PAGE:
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Filmgoing or Cinemagoing?: The Role of the Film Text within Cinema Memory

Research output: Contribution to journalJournal articlepeer-review

Published
<mark>Journal publication date</mark>4/08/2021
<mark>Journal</mark>Alphaville
Issue number21
Volume6
Number of pages15
Pages (from-to)178-192
Publication StatusPublished
<mark>Original language</mark>English

Abstract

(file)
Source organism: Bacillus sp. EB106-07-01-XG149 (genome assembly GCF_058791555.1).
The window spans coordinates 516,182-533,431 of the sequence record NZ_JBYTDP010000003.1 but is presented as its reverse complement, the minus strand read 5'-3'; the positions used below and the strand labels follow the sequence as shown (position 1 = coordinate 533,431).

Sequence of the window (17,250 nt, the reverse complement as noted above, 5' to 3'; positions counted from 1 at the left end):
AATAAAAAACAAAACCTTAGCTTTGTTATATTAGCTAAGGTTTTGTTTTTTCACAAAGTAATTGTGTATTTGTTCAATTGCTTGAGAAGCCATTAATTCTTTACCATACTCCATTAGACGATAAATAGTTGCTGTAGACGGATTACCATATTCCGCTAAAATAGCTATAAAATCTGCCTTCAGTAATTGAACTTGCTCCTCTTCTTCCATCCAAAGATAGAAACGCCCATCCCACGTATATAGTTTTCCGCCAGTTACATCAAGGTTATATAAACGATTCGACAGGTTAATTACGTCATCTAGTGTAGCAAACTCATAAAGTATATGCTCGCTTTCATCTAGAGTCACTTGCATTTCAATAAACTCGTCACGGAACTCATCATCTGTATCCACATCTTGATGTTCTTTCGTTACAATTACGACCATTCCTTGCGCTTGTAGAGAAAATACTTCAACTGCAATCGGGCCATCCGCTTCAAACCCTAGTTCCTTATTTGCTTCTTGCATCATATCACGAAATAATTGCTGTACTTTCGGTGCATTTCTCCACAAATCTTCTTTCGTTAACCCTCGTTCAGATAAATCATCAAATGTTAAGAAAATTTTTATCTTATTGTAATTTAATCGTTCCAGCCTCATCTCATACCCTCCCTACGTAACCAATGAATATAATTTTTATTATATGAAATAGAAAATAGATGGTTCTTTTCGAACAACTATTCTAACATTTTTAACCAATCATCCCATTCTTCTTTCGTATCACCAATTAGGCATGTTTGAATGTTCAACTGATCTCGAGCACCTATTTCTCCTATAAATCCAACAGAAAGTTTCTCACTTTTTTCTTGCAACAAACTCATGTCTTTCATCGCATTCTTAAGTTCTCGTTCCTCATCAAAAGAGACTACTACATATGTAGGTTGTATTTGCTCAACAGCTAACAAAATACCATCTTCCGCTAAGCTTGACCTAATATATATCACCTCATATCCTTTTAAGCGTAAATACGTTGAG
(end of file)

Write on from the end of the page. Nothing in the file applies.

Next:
Drawing upon original ethnographic research of rural Welsh audiences, this article meets a burgeoning trend within cinema history studies of reconsidering the importance that film texts can have in benefitting our understanding of social or cultural past. Arguing a perceived separation between the approaches of the New Film History and New Cinema History, the author highlights the benefits of incorporating text-based foci into his research, prompted by a notable separation between those that recalled the social environment of the cinema and those who discussed films, with little crossover between the two. With a dataset that largely recollects the late-1950s and 60s, these fresh textual considerations prompt modifications to existing scholarship pertaining to Britain’s previous generation of cinema audiences, highlighting a particularity of period that primarily revolves around the emergence of popstars and the teenage subculture. Equally, cultural factors such as a rising sentiment of Welsh nationalism are explored through film centred memories and textual analysis, highlighting the vivid semiotics and structures of Welsh national identity. These nuances of Welsh national identity and strengthened feelings of nationalism from the recollected period are explored through analysis of How Green Was My Valley, a US production, and its somewhat counterintuitive popularity with respondents as a “Welsh” film.